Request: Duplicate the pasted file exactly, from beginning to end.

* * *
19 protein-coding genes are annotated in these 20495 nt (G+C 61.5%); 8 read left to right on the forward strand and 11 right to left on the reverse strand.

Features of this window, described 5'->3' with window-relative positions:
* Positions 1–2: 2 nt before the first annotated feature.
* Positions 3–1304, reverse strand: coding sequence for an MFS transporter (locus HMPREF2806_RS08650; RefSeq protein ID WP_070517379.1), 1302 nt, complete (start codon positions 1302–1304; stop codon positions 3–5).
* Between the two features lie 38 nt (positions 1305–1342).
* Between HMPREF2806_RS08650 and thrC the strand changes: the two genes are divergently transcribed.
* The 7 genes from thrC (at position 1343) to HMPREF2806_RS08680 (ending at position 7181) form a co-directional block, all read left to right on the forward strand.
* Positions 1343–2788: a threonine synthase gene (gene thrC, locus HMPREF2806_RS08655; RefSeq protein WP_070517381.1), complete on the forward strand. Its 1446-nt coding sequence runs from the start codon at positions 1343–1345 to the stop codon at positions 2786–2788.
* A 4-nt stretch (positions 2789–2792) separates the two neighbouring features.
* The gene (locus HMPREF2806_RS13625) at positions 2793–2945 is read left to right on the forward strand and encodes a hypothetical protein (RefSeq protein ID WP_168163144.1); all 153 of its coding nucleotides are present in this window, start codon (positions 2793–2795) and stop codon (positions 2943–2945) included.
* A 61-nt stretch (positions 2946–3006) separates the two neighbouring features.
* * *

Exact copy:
19 protein-coding genes are annotated in these 20495 nt (G+C 61.5%); 8 read left to right on the forward strand and 11 right to left on the reverse strand.

Features of this window, described 5'->3' with window-relative positions:
* Positions 1–2: 2 nt before the first annotated feature.
* Positions 3–1304, reverse strand: coding sequence for an MFS transporter (locus HMPREF2806_RS08650; RefSeq protein ID WP_070517379.1), 1302 nt, complete (start codon positions 1302–1304; stop codon positions 3–5).
* Between the two features lie 38 nt (positions 1305–1342).
* Between HMPREF2806_RS08650 and thrC the strand changes: the two genes are divergently transcribed.
* The 7 genes from thrC (at position 1343) to HMPREF2806_RS08680 (ending at position 7181) form a co-directional block, all read left to right on the forward strand.
* Positions 1343–2788: a threonine synthase gene (gene thrC, locus HMPREF2806_RS08655; RefSeq protein WP_070517381.1), complete on the forward strand. Its 1446-nt coding sequence runs from the start codon at positions 1343–1345 to the stop codon at positions 2786–2788.
* A 4-nt stretch (positions 2789–2792) separates the two neighbouring features.
* The gene (locus HMPREF2806_RS13625) at positions 2793–2945 is read left to right on the forward strand and encodes a hypothetical protein (RefSeq protein ID WP_168163144.1); all 153 of its coding nucleotides are present in this window, start codon (positions 2793–2795) and stop codon (positions 2943–2945) included.
* A 61-nt stretch (positions 2946–3006) separates the two neighbouring features.